I usually start with the Goodreads book description before starting my review but I’m starting this one with a little, well for want of a better word, confession. I’ve made no secret of my love for cozy mysteries. I haven’t read as many as I usually do this year but I have plenty sitting on my nightstand and dresser (where I’m now keeping my overflow) just waiting for me to catch up. But there is a sub-genre of cozy I absolutely adore and that brings us to the Goodreads summary of The Tale of Oat Cake Crag:
from Goodreads: In the Lake District, noisy test flights of the new hydroplane are disrupting life in the village of Near Sawrey. Miss Beatrix Potter can barely hear herself think-which she needs to do for the new case she’s just taken up. Her friend Grace Lythecoe has been receiving some anonymous letters, threatening her good name.
Now Beatrix must proceed quietly, so as not to arouse village gossip. And while her visit to Near Sawrey has proven to be anything but quiet, there is yet another piece of business for Beatrix to address: that of her own future. When she’s offered a second chance at love, she decides that sometimes causing a disturbance can be well worth the trouble.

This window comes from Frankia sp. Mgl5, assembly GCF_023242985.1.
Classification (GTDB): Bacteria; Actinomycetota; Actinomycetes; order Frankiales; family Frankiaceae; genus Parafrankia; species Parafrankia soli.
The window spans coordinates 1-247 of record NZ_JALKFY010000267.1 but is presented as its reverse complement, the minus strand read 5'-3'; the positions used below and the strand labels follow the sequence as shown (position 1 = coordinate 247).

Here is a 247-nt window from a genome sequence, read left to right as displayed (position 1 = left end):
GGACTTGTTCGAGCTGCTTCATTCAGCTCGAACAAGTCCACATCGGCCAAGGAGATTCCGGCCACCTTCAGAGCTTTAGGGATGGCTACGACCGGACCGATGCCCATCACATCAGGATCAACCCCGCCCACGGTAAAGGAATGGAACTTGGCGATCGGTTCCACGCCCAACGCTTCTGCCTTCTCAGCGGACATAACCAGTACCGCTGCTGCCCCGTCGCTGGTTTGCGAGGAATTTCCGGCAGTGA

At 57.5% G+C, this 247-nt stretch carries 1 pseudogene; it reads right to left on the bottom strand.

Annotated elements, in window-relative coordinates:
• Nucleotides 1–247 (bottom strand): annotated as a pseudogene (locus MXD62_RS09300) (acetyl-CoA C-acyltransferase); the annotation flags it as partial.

Okay, so I love when actual historical characters are the crime solvers. This series stars Beatrix Potter and I just love them. But, then I love them all. Whether it’s Beatrix Potter, Jane Austen, or Mark Twain I’m all in. There’s a series with Groucho Marx I can’t get enough (sadly there are only 6 but I love each and every one). I know Eleanor Roosevelt and Mary Wollstonecraft both have series but I haven’t read them yet. I know I’ll have a soft spot for them.
Now about Oak Cake Crag, the seventh in the series is one of the lighter ones. I know lighter of a light genre but this was more a character piece where the mystery takes a back seat. I read some Beatrix Potter when my kids were little and enjoyed her stories but I really didn’t know much about her. Albert includes some historical information in the beginning and ending of the books which helps with the context and I did look up a bit about her and I have to say I think I like what I know about her. Her character in the books is very enjoyable as are all the towns people in the Land Between the Lake where Potter’s actual farms were and are in the stories.
On a side note this is also another type of cozy sub-genre, I don’t know exactly what it’s called but it’s where animals help solve the crime. Now, I don’t read much of this genre and I’m not a particular fan but I do rather enjoy it here and it makes sense given Potter’s relationship with animals.
So, is this a great work of Literature? No. Will the Nobel Committee be looking this one over? No. But, will you have a nice fun read over the summer? Absolutely. And, what more do you need while kicking back in a hammock?
Oh, and I just found a link to a page with a list of cozies where real people are the detectives here. I think I’ll be working more cozies into my summer reading rotation. Yippee!!